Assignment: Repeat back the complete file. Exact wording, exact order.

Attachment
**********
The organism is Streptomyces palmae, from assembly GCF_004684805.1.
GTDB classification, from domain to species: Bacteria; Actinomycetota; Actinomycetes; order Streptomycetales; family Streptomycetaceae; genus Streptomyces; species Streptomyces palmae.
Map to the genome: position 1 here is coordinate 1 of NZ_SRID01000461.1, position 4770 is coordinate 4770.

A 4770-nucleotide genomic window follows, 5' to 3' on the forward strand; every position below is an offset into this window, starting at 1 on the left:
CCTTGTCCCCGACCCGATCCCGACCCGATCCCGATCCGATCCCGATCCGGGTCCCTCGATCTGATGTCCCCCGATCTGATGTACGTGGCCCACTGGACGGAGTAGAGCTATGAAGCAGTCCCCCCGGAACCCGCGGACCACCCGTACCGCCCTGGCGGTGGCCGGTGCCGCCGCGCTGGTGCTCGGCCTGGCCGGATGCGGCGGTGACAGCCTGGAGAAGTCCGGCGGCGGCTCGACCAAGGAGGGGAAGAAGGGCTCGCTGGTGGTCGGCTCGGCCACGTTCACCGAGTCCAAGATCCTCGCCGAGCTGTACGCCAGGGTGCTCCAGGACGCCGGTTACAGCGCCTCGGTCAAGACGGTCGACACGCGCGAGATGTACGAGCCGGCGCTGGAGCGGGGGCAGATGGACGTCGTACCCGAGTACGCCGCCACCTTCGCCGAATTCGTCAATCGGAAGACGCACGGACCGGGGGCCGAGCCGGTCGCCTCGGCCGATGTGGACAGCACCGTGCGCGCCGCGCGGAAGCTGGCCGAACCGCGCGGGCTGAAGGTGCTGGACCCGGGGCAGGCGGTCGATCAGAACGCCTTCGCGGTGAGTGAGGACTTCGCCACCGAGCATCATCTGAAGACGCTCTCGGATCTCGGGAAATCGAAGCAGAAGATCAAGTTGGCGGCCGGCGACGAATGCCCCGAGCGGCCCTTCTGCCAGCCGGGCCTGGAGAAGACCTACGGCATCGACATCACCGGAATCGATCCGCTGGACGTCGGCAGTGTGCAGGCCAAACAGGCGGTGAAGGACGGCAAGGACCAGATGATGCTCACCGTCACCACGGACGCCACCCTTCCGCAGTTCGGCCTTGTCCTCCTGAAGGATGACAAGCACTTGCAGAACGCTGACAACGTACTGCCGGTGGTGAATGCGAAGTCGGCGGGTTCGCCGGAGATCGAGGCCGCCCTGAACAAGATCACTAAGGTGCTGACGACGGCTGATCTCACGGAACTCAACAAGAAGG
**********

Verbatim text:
The organism is Streptomyces palmae, from assembly GCF_004684805.1.
GTDB classification, from domain to species: Bacteria; Actinomycetota; Actinomycetes; order Streptomycetales; family Streptomycetaceae; genus Streptomyces; species Streptomyces palmae.
Map to the genome: position 1 here is coordinate 1 of NZ_SRID01000461.1, position 4770 is coordinate 4770.

A 4770-nucleotide genomic window follows, 5' to 3' on the forward strand; every position below is an offset into this window, starting at 1 on the left:
CCTTGTCCCCGACCCGATCCCGACCCGATCCCGATCCGATCCCGATCCGGGTCCCTCGATCTGATGTCCCCCGATCTGATGTACGTGGCCCACTGGACGGAGTAGAGCTATGAAGCAGTCCCCCCGGAACCCGCGGACCACCCGTACCGCCCTGGCGGTGGCCGGTGCCGCCGCGCTGGTGCTCGGCCTGGCCGGATGCGGCGGTGACAGCCTGGAGAAGTCCGGCGGCGGCTCGACCAAGGAGGGGAAGAAGGGCTCGCTGGTGGTCGGCTCGGCCACGTTCACCGAGTCCAAGATCCTCGCCGAGCTGTACGCCAGGGTGCTCCAGGACGCCGGTTACAGCGCCTCGGTCAAGACGGTCGACACGCGCGAGATGTACGAGCCGGCGCTGGAGCGGGGGCAGATGGACGTCGTACCCGAGTACGCCGCCACCTTCGCCGAATTCGTCAATCGGAAGACGCACGGACCGGGGGCCGAGCCGGTCGCCTCGGCCGATGTGGACAGCACCGTGCGCGCCGCGCGGAAGCTGGCCGAACCGCGCGGGCTGAAGGTGCTGGACCCGGGGCAGGCGGTCGATCAGAACGCCTTCGCGGTGAGTGAGGACTTCGCCACCGAGCATCATCTGAAGACGCTCTCGGATCTCGGGAAATCGAAGCAGAAGATCAAGTTGGCGGCCGGCGACGAATGCCCCGAGCGGCCCTTCTGCCAGCCGGGCCTGGAGAAGACCTACGGCATCGACATCACCGGAATCGATCCGCTGGACGTCGGCAGTGTGCAGGCCAAACAGGCGGTGAAGGACGGCAAGGACCAGATGATGCTCACCGTCACCACGGACGCCACCCTTCCGCAGTTCGGCCTTGTCCTCCTGAAGGATGACAAGCACTTGCAGAACGCTGACAACGTACTGCCGGTGGTGAATGCGAAGTCGGCGGGTTCGCCGGAGATCGAGGCCGCCCTGAACAAGATCACTAAGGTGCTGACGACGGCTGATCTCACGGAACTCAACAAGAAGG